While GPs report an increase in the number of people experiencing stress, anxiety or depression, the research indicates that many people still see physical illness as a more legitimate reason to take time off work and are often reluctant to speak to their employer about their mental health.
Three quarters (74%) of workers said they are more likely to take a day off work for a physical illness such as a bad cold or back ache than if they were suffering from stress, anxiety or depression.
Almost half of workers (45%) who have been diagnosed with stress, anxiety or depression admitted that they would feel uncomfortable telling their employer about their condition. A further three in five (59%) said they would not want any evidence of them having experienced stress, anxiety or depression on their work sick record - which ties in with GPs who claim one in six people ask for their diagnosis to be concealed on a fit note.
Ajay Khandelwal, Chief Executive at Lambeth and Southwark Mind, commenting on the findings said:
“It’s concerning to read GPs report an increase in patient consultations for stress, anxiety and depression in the last five years, but even more worrying that people are delaying seeking help. This points to a high proportion of us living with symptoms that could have a severe impact on our day-to-day lives. From feeling unable to leave the house through to experiencing trouble at work or in personal relationships; even minor symptoms of stress, anxiety or depression can quickly escalate and push us to breaking point if we don’t take action.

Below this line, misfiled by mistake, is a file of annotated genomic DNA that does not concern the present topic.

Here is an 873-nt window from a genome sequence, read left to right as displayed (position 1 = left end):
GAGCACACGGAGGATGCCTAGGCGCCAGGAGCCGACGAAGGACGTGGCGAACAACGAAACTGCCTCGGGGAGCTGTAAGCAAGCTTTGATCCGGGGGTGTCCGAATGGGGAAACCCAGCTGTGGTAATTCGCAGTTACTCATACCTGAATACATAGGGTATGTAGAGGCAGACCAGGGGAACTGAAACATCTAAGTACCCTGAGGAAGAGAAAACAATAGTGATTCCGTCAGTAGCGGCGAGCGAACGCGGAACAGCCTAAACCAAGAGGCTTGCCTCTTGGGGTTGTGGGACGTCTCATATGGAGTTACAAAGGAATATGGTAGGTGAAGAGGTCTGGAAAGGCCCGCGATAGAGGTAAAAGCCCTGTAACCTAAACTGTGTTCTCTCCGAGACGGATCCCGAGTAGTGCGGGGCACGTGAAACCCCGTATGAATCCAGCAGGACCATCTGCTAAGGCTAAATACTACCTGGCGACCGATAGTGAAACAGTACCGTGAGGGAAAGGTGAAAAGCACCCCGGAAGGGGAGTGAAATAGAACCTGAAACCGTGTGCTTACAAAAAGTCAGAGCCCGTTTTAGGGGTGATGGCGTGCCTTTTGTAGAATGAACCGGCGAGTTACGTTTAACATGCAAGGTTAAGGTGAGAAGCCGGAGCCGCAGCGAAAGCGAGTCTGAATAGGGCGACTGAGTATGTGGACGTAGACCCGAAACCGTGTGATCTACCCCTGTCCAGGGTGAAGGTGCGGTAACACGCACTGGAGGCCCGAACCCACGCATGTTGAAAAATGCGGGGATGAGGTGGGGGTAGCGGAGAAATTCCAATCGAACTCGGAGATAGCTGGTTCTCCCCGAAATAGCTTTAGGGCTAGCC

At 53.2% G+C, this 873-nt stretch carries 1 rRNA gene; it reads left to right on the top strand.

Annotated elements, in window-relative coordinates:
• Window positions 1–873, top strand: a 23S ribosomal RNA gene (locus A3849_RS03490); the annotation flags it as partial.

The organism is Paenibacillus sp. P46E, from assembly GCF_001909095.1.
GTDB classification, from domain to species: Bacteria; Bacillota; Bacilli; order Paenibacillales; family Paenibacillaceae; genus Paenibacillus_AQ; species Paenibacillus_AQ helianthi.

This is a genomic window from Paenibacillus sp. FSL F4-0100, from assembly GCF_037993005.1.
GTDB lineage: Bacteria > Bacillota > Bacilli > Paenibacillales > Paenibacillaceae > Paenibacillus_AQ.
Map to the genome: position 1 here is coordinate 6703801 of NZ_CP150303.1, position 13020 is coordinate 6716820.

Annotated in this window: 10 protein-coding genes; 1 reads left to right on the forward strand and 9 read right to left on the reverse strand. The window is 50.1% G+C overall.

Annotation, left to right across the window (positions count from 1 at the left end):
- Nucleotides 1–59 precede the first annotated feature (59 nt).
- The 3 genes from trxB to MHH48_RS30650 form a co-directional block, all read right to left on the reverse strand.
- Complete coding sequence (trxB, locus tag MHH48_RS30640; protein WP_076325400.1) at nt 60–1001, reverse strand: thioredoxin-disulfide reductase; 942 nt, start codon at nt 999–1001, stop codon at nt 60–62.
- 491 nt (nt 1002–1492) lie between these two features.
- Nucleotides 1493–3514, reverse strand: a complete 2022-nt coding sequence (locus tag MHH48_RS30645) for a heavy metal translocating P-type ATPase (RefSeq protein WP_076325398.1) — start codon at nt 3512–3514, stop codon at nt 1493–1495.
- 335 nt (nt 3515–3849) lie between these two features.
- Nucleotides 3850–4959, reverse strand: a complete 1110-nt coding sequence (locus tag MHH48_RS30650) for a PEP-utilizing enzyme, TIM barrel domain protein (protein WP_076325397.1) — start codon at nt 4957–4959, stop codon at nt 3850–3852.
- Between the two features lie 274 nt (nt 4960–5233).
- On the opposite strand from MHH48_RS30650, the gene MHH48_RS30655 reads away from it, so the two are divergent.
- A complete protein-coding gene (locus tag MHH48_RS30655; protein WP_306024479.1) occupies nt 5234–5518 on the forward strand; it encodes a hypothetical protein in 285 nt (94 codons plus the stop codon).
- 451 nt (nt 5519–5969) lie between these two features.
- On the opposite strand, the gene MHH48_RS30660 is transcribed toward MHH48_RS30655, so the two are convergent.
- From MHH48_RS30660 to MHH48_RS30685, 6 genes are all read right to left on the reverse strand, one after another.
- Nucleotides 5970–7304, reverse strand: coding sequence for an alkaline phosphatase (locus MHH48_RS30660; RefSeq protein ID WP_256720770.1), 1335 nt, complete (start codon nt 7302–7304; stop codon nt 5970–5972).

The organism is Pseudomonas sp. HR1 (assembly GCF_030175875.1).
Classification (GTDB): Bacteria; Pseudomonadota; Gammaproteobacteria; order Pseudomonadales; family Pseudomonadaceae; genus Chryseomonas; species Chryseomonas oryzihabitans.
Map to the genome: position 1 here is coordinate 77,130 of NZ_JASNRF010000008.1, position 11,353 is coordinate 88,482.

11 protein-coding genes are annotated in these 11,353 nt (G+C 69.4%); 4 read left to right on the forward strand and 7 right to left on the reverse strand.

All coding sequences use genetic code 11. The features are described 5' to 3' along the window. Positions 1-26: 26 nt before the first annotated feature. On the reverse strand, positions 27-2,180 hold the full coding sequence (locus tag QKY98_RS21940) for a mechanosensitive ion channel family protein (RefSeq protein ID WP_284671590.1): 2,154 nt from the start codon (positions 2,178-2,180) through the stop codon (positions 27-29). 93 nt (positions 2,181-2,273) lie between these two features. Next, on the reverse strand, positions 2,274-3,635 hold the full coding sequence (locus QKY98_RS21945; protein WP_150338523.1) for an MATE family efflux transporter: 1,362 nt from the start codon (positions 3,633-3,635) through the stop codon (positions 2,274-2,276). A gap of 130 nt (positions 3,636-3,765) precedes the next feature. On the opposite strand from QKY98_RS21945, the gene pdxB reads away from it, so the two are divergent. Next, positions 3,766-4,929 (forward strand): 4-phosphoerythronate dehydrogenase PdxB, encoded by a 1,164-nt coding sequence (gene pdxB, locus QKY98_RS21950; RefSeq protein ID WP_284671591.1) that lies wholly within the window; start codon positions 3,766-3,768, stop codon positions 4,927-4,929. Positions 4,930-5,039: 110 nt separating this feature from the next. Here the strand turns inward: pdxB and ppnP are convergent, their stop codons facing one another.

“Recognising these symptoms is an important first step. Stress, anxiety and depression manifest themselves in different ways, but feeling out of sorts and ‘not normal’ is the biggest alarm bell. Other specific signs can include a loss of appetite or sleep; a lack of motivation or interest in things you usually enjoy, such as going to work or seeing friends; and having recurring thoughts about feeling out of control or the worst happening.
“Many of those who responded to Royal London’s survey preferred to try self-help methods prior to getting medical help and there are lots of things we can do to build our resilience. However, everyone is different and while self-help will be right for some people, others may prefer to seek help in person by visiting their GP, or speaking to a friend or family member. Most importantly, you should never suffer in silence. If you find yourself feeling different or out of sorts, it’s important to seek help as soon as possible.”